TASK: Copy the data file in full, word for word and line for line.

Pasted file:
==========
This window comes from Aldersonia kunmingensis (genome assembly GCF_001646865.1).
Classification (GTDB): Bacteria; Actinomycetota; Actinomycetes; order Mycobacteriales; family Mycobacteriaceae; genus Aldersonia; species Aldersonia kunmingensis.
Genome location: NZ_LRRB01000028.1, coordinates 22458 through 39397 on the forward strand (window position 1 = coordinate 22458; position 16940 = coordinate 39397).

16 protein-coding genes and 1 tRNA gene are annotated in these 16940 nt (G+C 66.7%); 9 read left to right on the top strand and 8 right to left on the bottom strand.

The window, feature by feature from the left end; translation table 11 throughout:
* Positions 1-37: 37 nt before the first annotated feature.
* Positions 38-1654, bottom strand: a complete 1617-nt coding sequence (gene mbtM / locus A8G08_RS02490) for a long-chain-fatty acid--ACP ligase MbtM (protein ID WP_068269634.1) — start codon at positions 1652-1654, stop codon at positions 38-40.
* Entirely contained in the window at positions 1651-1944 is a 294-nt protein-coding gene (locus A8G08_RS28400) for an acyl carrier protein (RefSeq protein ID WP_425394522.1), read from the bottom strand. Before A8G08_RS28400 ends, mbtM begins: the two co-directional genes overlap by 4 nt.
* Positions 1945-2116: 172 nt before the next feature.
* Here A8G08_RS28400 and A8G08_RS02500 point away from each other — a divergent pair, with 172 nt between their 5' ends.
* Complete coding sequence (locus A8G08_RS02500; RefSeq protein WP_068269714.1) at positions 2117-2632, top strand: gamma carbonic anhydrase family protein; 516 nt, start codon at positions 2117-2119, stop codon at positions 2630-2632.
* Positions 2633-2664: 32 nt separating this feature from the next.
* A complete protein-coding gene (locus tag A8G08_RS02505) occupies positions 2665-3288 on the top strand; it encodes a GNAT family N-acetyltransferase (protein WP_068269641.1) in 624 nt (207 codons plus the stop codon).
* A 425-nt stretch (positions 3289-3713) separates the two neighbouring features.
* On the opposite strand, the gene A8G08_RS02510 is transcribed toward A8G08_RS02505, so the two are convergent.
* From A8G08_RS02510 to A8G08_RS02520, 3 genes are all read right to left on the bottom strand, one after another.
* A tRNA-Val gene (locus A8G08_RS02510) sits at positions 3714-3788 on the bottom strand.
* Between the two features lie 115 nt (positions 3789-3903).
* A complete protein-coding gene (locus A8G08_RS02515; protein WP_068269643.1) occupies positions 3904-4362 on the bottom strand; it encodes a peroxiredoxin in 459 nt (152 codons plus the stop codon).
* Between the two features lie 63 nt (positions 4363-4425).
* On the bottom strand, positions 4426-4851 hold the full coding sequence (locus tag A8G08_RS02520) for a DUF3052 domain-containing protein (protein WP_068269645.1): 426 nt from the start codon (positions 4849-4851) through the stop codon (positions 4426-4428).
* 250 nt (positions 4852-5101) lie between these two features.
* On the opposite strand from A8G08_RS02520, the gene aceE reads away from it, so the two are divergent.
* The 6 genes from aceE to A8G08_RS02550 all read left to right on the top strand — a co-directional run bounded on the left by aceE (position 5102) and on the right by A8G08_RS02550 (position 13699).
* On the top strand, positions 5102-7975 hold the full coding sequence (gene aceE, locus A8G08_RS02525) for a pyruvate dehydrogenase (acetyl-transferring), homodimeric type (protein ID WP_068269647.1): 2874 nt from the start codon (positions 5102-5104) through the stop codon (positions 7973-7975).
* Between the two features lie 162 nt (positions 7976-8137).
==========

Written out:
This window comes from Aldersonia kunmingensis (genome assembly GCF_001646865.1).
Classification (GTDB): Bacteria; Actinomycetota; Actinomycetes; order Mycobacteriales; family Mycobacteriaceae; genus Aldersonia; species Aldersonia kunmingensis.
Genome location: NZ_LRRB01000028.1, coordinates 22458 through 39397 on the forward strand (window position 1 = coordinate 22458; position 16940 = coordinate 39397).

16 protein-coding genes and 1 tRNA gene are annotated in these 16940 nt (G+C 66.7%); 9 read left to right on the top strand and 8 right to left on the bottom strand.

The window, feature by feature from the left end; translation table 11 throughout:
* Positions 1-37: 37 nt before the first annotated feature.
* Positions 38-1654, bottom strand: a complete 1617-nt coding sequence (gene mbtM / locus A8G08_RS02490) for a long-chain-fatty acid--ACP ligase MbtM (protein ID WP_068269634.1) — start codon at positions 1652-1654, stop codon at positions 38-40.
* Entirely contained in the window at positions 1651-1944 is a 294-nt protein-coding gene (locus A8G08_RS28400) for an acyl carrier protein (RefSeq protein ID WP_425394522.1), read from the bottom strand. Before A8G08_RS28400 ends, mbtM begins: the two co-directional genes overlap by 4 nt.
* Positions 1945-2116: 172 nt before the next feature.
* Here A8G08_RS28400 and A8G08_RS02500 point away from each other — a divergent pair, with 172 nt between their 5' ends.
* Complete coding sequence (locus A8G08_RS02500; RefSeq protein WP_068269714.1) at positions 2117-2632, top strand: gamma carbonic anhydrase family protein; 516 nt, start codon at positions 2117-2119, stop codon at positions 2630-2632.
* Positions 2633-2664: 32 nt separating this feature from the next.
* A complete protein-coding gene (locus tag A8G08_RS02505) occupies positions 2665-3288 on the top strand; it encodes a GNAT family N-acetyltransferase (protein WP_068269641.1) in 624 nt (207 codons plus the stop codon).
* A 425-nt stretch (positions 3289-3713) separates the two neighbouring features.
* On the opposite strand, the gene A8G08_RS02510 is transcribed toward A8G08_RS02505, so the two are convergent.
* From A8G08_RS02510 to A8G08_RS02520, 3 genes are all read right to left on the bottom strand, one after another.
* A tRNA-Val gene (locus A8G08_RS02510) sits at positions 3714-3788 on the bottom strand.
* Between the two features lie 115 nt (positions 3789-3903).
* A complete protein-coding gene (locus A8G08_RS02515; protein WP_068269643.1) occupies positions 3904-4362 on the bottom strand; it encodes a peroxiredoxin in 459 nt (152 codons plus the stop codon).
* Between the two features lie 63 nt (positions 4363-4425).
* On the bottom strand, positions 4426-4851 hold the full coding sequence (locus tag A8G08_RS02520) for a DUF3052 domain-containing protein (protein WP_068269645.1): 426 nt from the start codon (positions 4849-4851) through the stop codon (positions 4426-4428).
* 250 nt (positions 4852-5101) lie between these two features.
* On the opposite strand from A8G08_RS02520, the gene aceE reads away from it, so the two are divergent.
* The 6 genes from aceE to A8G08_RS02550 all read left to right on the top strand — a co-directional run bounded on the left by aceE (position 5102) and on the right by A8G08_RS02550 (position 13699).
* On the top strand, positions 5102-7975 hold the full coding sequence (gene aceE, locus A8G08_RS02525) for a pyruvate dehydrogenase (acetyl-transferring), homodimeric type (protein ID WP_068269647.1): 2874 nt from the start codon (positions 5102-5104) through the stop codon (positions 7973-7975).
* Between the two features lie 162 nt (positions 7976-8137).